DENVER — The Sheraton Denver Downtown Hotel has resurrected its on-premise laundry, part of a massive $70 million property-wide renovation designed to enhance the guest experience, with newly designed guestrooms, lobby, meeting space, public space and other offerings.
Hampered by laundry equipment that had failed or was in disrepair, the hotel was outsourcing virtually its entire linen service when it turned to consulting firm Pertl & Alexander for an operational analysis in late 2009.
“Their washer-extractors were experiencing stress fractures in the interior cylinders, as well as the ironing system wasn’t working properly,” says Matt Alexander, president of the New York-based firm.
With the hotel facing significant costs if it made “emergency” equipment purchases, the consultants recommended repairing some machinery “to get the laundry back in operation so they could gain some breathing space and take a much more detailed look at it,” adds Doug Vieldhouse, chief operating officer.
The consultants also suggested that the hotel could end outsourcing plus enjoy cost savings by investing in some new equipment.
“All possibilities were explored, from outsourcing to a local third party to the purchasing of new equipment,” says Marc Blackford, the hotel’s director of rooms. “Best feasible option for the Sheraton Denver ... was the purchasing of new equipment.”
Acting on the consultants’ recommendations, the hotel commissioned Ellis Corp. (through its Ludell Mfg. division) to repair the washer-extractors and JB Industries to repair the flatwork-finishing equipment, according to Alexander.
Then, it began a multi-phase plan that included buying six new Continental Girbau 170-pound dryers (it was decided to replace the dryers because parts were no longer available) and a new Ellis 360 Sequential Washing System (served by a new chemical-dispensing system from Ecolab), installed late last year.
Project cost was approximately $1.5 million, according to Blackford. A third phase, the purchase of an additional flatwork ironer, is under consideration.
The hotel’s linen requirement when its 1,231 rooms are 100% occupied is approximately 14,000 pounds a day. The new systems are capable of processing that amount in eight hours on a single shift, according to Vieldhouse.
TOWER AND PLAZA
The Sheraton Denver Downtown is located on the 16th Street Mall, a mile-long, pedestrian-friendly promenade that runs through the center of downtown and is lined by cafes, shops, restaurants and retail stores.
The hotel comprises two separate buildings—The Tower and the Plaza—on either side of the Mall. It’s a popular lodging choice for meeting-goers making use of the hotel’s 133,000 square feet of meeting and exhibit space, or attending a convention at the Colorado Convention Center just a few blocks away.
With the property renovation came the addition of all-new, all-white 300-thread-count Sweet Sleeper™ bedding in each guest-room, another reason for hotel management to ensure that the Sheraton Denver’s laundry service was equally five-star.
TUNNEL GOES ROUND AND ROUND
The laundry is located in the Tower basement. The tunnel installation presented some rigging challenges, Alexander says, because access to the laundry required moving machinery through the parking garage and through an exterior wall.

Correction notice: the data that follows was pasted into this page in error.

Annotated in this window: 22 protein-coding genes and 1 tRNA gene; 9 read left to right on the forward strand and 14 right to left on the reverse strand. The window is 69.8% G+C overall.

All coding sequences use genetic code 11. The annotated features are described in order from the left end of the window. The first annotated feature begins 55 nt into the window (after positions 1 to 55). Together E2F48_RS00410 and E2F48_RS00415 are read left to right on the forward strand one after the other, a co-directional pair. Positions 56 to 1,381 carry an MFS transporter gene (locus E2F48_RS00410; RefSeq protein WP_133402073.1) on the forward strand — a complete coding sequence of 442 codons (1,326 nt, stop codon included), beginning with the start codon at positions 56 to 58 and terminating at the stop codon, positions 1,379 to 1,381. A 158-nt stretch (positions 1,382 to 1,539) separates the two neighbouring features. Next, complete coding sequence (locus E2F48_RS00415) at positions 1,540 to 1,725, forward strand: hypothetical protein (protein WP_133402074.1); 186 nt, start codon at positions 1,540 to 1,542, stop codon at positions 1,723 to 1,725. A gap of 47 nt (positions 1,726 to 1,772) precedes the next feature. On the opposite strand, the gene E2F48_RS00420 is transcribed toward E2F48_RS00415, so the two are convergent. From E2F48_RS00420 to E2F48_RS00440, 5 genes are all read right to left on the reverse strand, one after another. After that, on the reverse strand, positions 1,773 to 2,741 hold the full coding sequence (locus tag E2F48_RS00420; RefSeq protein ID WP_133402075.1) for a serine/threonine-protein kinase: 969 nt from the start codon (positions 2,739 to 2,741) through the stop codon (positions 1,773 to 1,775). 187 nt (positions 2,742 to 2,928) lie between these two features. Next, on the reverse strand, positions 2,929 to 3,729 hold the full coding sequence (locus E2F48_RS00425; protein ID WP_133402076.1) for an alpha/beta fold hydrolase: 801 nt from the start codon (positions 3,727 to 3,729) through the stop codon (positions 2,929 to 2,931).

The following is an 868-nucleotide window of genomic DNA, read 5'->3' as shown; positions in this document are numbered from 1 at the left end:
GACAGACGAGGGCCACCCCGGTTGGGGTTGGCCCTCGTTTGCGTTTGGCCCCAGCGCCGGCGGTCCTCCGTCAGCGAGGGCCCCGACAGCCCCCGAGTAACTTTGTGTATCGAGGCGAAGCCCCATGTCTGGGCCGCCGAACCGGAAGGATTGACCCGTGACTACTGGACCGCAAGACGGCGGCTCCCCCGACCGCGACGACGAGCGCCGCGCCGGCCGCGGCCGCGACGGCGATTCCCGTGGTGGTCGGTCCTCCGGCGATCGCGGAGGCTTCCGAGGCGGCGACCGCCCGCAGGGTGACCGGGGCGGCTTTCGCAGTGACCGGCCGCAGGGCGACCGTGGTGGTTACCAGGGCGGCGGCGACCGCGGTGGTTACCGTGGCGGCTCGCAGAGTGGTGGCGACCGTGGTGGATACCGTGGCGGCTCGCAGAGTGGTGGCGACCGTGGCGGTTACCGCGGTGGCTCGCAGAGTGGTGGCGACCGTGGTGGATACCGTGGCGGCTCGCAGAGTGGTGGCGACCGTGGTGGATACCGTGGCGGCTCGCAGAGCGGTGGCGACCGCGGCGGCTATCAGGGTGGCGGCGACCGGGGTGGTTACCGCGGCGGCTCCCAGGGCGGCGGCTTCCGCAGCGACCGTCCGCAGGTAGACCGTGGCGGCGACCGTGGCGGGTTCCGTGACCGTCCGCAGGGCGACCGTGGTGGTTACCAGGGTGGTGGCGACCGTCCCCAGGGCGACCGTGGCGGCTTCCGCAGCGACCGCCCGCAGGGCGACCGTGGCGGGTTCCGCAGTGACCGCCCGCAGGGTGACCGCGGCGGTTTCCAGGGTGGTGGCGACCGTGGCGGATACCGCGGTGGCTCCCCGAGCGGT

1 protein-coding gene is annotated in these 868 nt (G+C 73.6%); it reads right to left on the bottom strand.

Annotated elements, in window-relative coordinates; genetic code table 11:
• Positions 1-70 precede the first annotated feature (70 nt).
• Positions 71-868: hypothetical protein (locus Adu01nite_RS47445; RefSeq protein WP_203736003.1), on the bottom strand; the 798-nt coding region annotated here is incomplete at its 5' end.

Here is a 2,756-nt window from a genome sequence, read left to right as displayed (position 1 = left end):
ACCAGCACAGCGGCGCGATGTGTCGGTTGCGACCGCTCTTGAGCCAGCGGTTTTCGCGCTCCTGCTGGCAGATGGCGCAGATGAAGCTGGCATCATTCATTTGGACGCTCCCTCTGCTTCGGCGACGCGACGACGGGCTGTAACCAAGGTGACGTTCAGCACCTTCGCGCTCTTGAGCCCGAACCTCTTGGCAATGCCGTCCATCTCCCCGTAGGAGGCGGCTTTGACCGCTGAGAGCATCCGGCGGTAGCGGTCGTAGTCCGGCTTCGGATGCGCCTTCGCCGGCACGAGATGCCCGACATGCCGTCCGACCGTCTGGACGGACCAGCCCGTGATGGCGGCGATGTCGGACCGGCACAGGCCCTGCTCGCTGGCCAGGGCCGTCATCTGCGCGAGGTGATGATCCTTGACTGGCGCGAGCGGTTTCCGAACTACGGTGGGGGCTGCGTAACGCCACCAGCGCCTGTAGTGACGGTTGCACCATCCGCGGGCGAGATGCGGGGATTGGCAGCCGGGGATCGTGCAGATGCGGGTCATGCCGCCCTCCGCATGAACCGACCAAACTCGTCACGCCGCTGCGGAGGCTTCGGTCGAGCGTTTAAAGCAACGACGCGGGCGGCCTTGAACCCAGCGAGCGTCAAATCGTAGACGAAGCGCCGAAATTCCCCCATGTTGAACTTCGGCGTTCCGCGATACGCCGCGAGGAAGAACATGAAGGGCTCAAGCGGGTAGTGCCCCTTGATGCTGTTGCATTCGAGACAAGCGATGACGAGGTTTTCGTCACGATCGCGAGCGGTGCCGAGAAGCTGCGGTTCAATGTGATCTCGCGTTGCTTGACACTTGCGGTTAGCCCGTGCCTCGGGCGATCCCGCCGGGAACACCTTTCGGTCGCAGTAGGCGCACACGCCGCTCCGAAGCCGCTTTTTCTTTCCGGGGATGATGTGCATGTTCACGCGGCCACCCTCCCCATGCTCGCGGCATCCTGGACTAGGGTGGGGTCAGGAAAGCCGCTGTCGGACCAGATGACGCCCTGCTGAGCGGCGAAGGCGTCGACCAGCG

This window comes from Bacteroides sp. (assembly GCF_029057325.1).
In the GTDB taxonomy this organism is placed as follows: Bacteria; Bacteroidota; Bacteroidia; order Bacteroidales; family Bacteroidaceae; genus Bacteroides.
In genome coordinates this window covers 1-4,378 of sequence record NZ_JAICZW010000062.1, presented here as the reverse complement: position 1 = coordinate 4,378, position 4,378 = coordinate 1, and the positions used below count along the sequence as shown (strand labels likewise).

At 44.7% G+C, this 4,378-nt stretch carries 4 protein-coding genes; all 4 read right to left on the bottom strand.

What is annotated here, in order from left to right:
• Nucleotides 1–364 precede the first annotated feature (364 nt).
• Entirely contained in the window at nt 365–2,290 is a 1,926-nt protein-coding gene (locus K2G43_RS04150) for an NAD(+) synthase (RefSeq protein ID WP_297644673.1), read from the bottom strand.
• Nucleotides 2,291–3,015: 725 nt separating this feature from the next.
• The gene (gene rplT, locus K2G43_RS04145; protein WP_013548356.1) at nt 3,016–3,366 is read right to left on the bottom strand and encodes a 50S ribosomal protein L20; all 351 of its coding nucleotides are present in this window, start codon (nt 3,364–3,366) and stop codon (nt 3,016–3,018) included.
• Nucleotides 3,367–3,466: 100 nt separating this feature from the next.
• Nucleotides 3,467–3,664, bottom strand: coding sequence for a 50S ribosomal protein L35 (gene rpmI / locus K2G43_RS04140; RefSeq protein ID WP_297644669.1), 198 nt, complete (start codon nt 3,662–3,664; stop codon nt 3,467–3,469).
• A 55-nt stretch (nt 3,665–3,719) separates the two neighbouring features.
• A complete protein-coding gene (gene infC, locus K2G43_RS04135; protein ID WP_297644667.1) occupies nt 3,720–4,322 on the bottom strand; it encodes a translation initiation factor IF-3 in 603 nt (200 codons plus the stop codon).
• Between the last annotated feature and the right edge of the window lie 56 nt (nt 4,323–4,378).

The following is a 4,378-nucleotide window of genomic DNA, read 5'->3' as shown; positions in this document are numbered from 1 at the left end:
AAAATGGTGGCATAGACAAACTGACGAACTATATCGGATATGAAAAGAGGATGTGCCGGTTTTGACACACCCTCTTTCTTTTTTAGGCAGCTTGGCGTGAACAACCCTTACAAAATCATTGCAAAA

Soiled linen is gathered one level above from the laundry chutes of both buildings, sorted, and placed on the soiled-linen staging conveyor, where it is weighed automatically and identified for loading.
When the Ellis 360 is ready to receive the next load of linen, it automatically transfers the textiles through the chute to the floor below and directly into the washer.
The washer uses a continuous, 360-degree rotation to process the textiles in all chambers, and includes a self-contained water-recovery system. Ellis Corp. says the equipment allows for higher production in less space, a high-quality product, and lower water, chemical and gas usage.
Vieldhouse says the conventional wash aisle in place earlier used approximately 3 gallons of water per pound, whereas the tunnel washer uses just 0.5 gallons per pound.
Because each batch is in its own bath, and no part of the machine uses a counterflow process, a laundry can place different products, one behind the other, without dye or soil carryover, Ellis Corp. adds.
Pertl & Alexander also assisted with re-designing the laundry’s workflow for greater efficiency, such as rotating one of the laundry chutes and placing a sorting table nearby, according to Vieldhouse.
“They have the throughput capacity that they didn’t have before, and, secondly, they are smart operators in that they carry sufficient linen inventory,” he says. “It just makes everything flow so much better. They have a minimum of four par circulating at any given time.”
By deciding to pay to repair its washer-extractors, flatwork ironer and some other equipment rather than replacing them outright, the hotel was able to recoup those costs in 3-4 months by not having to outsource its laundry service, Alexander says.
“We were able to reopen the laundry, pay for itself, put all of the equipment (back) in functional condition, then pick and choose our investment and where the greatest return on investment was, and that was in the tunnel,” Alexander says.
“The equipment has allowed us to become more productive and get the best bang for the buck,” says Blackford.